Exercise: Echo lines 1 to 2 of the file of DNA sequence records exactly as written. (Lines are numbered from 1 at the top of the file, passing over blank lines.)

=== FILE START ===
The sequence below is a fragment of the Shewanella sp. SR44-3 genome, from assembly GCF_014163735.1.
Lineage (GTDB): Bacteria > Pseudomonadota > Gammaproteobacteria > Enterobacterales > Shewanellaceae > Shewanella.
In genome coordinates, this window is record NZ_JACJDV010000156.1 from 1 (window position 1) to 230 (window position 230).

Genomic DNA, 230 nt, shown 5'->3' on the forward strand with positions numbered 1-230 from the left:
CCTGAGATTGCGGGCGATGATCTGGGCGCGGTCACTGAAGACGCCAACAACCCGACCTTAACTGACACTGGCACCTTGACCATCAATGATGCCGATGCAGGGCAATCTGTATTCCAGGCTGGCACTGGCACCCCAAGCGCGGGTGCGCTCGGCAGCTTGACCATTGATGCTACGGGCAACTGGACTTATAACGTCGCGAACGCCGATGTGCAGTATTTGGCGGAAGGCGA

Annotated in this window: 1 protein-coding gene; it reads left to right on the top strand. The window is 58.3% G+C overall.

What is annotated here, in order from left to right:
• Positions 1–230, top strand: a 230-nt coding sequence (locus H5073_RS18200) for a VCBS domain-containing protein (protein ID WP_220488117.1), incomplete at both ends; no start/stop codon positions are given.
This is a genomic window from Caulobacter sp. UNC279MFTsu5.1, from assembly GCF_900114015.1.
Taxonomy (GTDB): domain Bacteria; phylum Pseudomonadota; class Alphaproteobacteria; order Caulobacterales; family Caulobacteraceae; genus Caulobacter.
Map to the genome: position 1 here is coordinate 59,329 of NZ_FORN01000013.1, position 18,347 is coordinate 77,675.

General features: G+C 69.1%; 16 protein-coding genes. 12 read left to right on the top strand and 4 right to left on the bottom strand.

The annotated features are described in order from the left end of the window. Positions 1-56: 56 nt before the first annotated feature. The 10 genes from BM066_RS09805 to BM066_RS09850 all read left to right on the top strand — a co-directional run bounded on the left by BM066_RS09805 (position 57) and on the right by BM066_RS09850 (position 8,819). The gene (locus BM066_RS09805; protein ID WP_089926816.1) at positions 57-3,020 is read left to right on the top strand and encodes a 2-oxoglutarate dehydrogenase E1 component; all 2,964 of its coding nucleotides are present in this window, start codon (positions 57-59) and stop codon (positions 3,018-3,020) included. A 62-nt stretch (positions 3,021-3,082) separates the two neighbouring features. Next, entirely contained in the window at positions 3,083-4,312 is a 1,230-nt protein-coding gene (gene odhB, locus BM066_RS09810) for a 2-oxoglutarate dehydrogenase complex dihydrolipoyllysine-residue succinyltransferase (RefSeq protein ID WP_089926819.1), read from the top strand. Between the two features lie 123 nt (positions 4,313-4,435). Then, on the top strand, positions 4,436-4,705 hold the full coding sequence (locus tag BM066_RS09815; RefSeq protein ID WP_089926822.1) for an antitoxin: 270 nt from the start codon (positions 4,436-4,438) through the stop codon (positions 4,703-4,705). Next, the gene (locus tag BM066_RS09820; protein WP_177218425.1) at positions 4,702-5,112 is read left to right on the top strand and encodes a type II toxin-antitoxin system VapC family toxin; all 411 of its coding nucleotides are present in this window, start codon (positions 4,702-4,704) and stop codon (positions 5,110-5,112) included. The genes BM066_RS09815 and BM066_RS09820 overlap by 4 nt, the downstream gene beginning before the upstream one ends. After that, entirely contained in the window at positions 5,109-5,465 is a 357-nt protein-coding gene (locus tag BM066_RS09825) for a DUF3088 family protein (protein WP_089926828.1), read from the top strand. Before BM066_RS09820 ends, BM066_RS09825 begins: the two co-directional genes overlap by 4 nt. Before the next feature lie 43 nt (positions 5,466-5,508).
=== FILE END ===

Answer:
The sequence below is a fragment of the Shewanella sp. SR44-3 genome, from assembly GCF_014163735.1.
Lineage (GTDB): Bacteria > Pseudomonadota > Gammaproteobacteria > Enterobacterales > Shewanellaceae > Shewanella.